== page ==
2 mg/mL (8 mg/4 mL)
Solution for Injection (I.M./I.V.)






Each mL contains:

Ondansetron hydrochloride USP

eq to ondansetron ………………………………… 2 mg


Medicines affecting autonomic functions. Serotonin antagonists.


Ondansetron is a selective 5-HT3 receptor antagonist. Chemotherapeutic agents and radiotherapy may cause release of 5-HT in the small intestine initiating a vomiting reflex by activating vagal afferents via 5-HT3 receptors. The initiation of this reflex is blocked by ondansetron. Activation of vagal afferents may also cause a release of 5-HT in the area postrema, located on the floor of the fourth ventricle, and this may also promote emesis through a central mechanism. Thus the effect of ondansetron in the management of the nausea and vomiting induced by chemotherapy and radiotherapy may be due to the antagonism of 5-HT3 receptors on neurons located both in the peripheral and central nervous system. In psychomotor testing, ondansetron does not cause sedation nor impair performance.



In vitro metabolism studies have shown that ondansetron is a substrate for human hepatic cytochrome P450 enzymes, including CYP1A2, CYP2D6 and CYP3A4. In terms of overall ondansetron turnover, CYP3A4 played the predominant role. Because of the multiplicity of metabolic enzymes capable of metabolizing ondansetron, it is likely that inhibition or loss of one enzyme (e.g. CYP2D6 enzyme deficiency) will be compensated by others and may result in little change in overall rates of ondansetron clearance.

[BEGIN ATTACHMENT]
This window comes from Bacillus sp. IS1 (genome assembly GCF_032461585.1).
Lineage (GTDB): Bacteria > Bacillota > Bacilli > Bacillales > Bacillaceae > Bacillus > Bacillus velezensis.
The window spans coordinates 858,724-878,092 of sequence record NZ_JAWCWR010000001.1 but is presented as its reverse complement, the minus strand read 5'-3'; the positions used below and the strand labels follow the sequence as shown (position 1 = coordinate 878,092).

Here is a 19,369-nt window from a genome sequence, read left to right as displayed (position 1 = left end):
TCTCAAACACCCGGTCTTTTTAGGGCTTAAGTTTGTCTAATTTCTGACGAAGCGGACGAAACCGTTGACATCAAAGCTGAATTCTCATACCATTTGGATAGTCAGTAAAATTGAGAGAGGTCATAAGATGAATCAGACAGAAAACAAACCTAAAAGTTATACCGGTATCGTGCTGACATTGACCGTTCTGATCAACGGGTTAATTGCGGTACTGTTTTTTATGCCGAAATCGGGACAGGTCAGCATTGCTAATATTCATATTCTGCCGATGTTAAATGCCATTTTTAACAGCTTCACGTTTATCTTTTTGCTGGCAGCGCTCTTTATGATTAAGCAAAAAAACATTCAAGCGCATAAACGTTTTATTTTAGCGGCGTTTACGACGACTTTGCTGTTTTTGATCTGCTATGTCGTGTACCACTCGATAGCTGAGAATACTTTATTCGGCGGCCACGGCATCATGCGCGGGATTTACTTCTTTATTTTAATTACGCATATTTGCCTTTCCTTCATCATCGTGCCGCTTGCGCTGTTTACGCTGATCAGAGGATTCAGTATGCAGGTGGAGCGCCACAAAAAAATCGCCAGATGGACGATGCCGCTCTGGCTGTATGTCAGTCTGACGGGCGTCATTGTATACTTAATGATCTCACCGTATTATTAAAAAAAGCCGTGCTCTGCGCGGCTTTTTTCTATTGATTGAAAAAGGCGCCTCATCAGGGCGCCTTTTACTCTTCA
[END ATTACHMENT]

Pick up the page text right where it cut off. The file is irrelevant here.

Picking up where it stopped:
An 8 mg infusion of ondansetron resulted in peak plasma levels of 80 – 100 ng/mL. A continuous IV infusion of 1 mg/hour after the initial 8 mg loading dose of ondansetron maintained plasma levels over 30 ng/mL during the following 24 hour period.

The absolute bioavailability of ondansetron was approximately 60% and the plasma protein binding was approximately 73%. Following IV administration, ondansetron is extensively metabolized and excreted in the urine and feces. In humans, less than 10% of the dose is excreted unchanged in the urine. The major urinary metabolites are glucoronide conjugates (45%), sulphate conjugates (20%) and hydroxylation products (10%). The half-life of ondansetron after an 8 mg intravenous dose was approximately 3-4 hours and may be extended to 6 – 8 hours in the elderly.

In a pharmacokinetic study of 16 epileptic patients maintained chronically on carbamazepine or phenytoin, reduction in AUC, Cmax and t ½ of ondansetron was observed. This resulted in a significant increase in clearance. However, on the basis of available data, no dosage adjustment is recommended.


ONDANSETRON is indicated for the management of nausea and vomiting induced by chemotherapy and radiotherapy. ONDANSETRON is also indicated for the prevention and treatment of postoperative nausea and/or vomiting. Routine prophylaxis is not recommended for patients in whom there is little expectation that nausea and vomiting will occur.